I don’t always get what’s happening in Silicon Valley. I mean the TV show. I certainly don’t understand what’s happening in the actual global tech hub of the same name.
Silicon Valley is a comedy about a start-up company, Pied Piper, that does all the things start-up companies do. They have engineers, a CEO and funders. There are competitors, conventions, and lots of cameos by famous tech faces from the real Silicon Valley.
During most of the episodes, I tend to get confused by some of the details. They’re building a what? Why are they talking to these people? What is happening now? The show is fast-paced, and full of tech jargon and entrepreneurial chat that I don’t always immediately catch. It’s usually not relevant – I get the jokes even without understanding precisely how everything works.
But last week’s episode, the penultimate episode of Season 3, I understood exactly what was going on. It was an episode about outreach! I may not know much about server stacks or peer-to-peer technology, but I do know how to do outreach for new and complicated projects.
The episode: Daily Active Users
In this episode, the Pied Piper company is celebrating that they reached over half a million downloads of their product. Yay!
Unfortunately, most of the people who download their app don’t actually use it. They had only tested their technically impressive thing on engineers, who understood it, but not on regular users, who were supposed to become their clients.
To figure out how non-engineers perceived the Pied Piper app, they did some market research, and – after the CEO crashed the market research session – discovered that the problem was that people didn’t understand what the app could actually do. Once it was explained to them in excruciating detail, they liked it. One woman, Bernice, immediately turned into their biggest fan once she understood the app.
Realising that the problem was a lack of understanding of what their product could do, the team set out to do some outreach to try to educate people. They set up demo booths at conferences, manned by two of the engineers, and gave talks at what looked like a local community college. It didn’t help. People still didn’t use the app.
Here’s the episode preview:
In the next episode, a coincidental event and a bit of good luck manages to get the company out of their predicament just before the season ends, because it is, after all, a fictional TV show. In the real world, they wouldn’t have had a random stroke of luck. They would have needed to do their outreach right.
My outreach advice for Pied Piper:
1. Hire a tech outreach or communications expert
Nobody is interested in the demonstrations that the engineers give, because they’re still stuck with the same problem: As engineers, they’re way too deep into the tech specs to know how to pitch the app properly to someone who doesn’t know the details. They need to find someone who understands what they are doing, but who also knows how to distill that into short take-home messages, work it into an elevator pitch, and create a more relevant demo.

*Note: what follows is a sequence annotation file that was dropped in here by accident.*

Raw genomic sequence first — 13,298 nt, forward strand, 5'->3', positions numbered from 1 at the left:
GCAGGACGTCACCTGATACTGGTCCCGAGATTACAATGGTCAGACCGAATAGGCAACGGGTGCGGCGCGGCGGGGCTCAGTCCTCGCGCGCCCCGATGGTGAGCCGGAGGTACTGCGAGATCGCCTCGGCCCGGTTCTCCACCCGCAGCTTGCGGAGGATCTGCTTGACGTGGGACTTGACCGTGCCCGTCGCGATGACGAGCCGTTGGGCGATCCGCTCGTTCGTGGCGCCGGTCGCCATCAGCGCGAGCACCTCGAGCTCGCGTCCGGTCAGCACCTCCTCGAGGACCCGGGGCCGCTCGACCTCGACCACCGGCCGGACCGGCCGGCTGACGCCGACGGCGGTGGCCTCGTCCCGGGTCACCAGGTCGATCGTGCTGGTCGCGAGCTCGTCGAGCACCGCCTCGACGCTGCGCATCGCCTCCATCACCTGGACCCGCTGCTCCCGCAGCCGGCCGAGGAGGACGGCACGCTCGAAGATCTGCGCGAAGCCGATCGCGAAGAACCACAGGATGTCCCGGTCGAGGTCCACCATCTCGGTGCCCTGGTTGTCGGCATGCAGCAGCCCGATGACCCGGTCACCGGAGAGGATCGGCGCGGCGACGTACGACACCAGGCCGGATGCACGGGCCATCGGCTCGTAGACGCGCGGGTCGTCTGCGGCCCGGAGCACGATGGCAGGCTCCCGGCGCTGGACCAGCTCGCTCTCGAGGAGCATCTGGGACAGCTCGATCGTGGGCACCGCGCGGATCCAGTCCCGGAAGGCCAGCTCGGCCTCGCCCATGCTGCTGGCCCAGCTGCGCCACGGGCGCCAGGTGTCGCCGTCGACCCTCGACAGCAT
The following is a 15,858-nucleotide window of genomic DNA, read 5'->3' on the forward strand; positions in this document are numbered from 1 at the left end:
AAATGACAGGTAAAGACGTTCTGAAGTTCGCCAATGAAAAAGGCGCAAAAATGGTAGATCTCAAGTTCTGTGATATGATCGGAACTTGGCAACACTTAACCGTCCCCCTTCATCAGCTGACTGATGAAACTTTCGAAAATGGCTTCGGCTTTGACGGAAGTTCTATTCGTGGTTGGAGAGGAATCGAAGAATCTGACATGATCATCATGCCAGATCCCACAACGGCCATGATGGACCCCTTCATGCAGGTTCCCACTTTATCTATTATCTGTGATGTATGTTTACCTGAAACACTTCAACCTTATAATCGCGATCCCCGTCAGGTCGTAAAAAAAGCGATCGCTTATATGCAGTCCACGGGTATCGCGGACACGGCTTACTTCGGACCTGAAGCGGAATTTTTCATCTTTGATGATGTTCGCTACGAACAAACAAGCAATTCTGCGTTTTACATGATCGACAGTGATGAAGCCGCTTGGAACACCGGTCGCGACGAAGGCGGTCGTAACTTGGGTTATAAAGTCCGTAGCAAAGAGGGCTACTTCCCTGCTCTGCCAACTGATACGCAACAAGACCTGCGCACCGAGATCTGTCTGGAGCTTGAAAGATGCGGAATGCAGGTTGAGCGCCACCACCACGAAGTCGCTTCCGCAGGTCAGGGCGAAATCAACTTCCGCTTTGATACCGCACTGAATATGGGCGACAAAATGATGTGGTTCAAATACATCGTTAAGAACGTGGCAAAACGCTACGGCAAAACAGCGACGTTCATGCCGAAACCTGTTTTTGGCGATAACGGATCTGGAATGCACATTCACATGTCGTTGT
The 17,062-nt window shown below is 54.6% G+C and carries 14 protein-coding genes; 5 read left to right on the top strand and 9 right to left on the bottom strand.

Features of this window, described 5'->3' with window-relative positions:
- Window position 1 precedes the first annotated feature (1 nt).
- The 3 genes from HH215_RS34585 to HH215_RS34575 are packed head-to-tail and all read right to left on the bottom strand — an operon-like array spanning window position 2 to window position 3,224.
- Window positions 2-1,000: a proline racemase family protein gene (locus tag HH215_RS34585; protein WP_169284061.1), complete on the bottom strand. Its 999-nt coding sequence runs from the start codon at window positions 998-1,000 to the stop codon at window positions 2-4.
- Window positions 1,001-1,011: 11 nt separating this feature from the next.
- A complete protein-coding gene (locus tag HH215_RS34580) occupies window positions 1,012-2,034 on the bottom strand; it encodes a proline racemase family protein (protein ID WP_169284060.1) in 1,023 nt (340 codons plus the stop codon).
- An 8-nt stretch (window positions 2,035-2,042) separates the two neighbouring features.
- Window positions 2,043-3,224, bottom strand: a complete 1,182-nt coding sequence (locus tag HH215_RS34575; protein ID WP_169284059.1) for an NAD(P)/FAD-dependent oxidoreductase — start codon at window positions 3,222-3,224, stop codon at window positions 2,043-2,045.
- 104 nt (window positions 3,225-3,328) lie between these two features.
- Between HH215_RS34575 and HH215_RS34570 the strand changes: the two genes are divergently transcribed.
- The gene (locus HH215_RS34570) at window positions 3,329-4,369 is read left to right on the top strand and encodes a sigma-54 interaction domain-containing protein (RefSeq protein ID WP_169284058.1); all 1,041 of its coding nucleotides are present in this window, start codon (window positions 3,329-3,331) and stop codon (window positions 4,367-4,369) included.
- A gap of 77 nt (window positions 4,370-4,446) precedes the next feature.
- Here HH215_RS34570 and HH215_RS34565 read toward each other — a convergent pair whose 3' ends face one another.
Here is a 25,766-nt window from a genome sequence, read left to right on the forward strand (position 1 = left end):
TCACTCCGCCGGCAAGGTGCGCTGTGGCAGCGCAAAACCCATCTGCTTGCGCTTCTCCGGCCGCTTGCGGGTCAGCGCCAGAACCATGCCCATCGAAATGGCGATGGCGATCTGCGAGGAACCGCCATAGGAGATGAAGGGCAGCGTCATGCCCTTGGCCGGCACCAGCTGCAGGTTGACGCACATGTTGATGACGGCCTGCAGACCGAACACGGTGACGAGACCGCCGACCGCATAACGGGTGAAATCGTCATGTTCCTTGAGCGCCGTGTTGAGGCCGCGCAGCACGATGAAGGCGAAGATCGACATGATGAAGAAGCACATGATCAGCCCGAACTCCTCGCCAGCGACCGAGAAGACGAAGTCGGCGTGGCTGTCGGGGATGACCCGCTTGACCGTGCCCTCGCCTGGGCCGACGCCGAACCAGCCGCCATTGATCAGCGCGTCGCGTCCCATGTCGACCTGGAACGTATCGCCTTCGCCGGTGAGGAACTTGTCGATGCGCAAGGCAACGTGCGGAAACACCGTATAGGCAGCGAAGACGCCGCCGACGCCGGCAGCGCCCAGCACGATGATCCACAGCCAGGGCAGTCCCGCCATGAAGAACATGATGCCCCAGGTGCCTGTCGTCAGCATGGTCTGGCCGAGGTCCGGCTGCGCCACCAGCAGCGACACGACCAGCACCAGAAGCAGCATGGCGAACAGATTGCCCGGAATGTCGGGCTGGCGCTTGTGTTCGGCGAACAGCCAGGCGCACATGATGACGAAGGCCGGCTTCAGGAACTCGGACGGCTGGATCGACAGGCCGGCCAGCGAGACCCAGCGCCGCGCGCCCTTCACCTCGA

To their credit, they do involve marketing experts, but only to build a terrible “Clippy”-inspired digital assistant for their platform – not to look at the company’s core communication issues.
2. Collaborate with a business or organisation that has a large customer base that needs the product
This might not have been on the table for these guys because they had to grow customers quickly, but a good way to get a new and confusing tool in the hands of people who never used it before is to combine it with something they do know. In the case of Pied Piper file sharing, they might want to find, as possible collaborator, a website where people upload large amounts of data (music? images?) but that has limited storage space or issues with slow downloads.
The collaborator, let’s call it ThingAMaShare, could then offer their users a Pied Piper account that ties into their ThingAMaShare account and handles the storage and downloads. That way a whole existing audience is encouraged to use Pied Piper for something they’re already doing, ThingAMaShare’s problems are solved, and Pied Piper would get name recognition as “that thing that ThingAMaShare uses”.
3. Involve their biggest fan, Bernice
This was to me the most obvious thing that the guys should have done in this episode. Bernice is such a big fan of Pied Piper after finally understanding the concept, she even shows up to the demo talks! Bernice is already using Pied Piper regularly, and has probably gotten into a particular routine with it. What does she use it for? How does she describe the app, in her own words? Who is she talking to about it? What do those people tell her? Get in touch with Bernice, and find out! Then use that information to target potential users more specifically.
She might even want to wear one of those hideous Pied Piper jackets…
Like their potential customers, I may not always get the tech details of the Pied Piper premise, but at least I understand their outreach issues!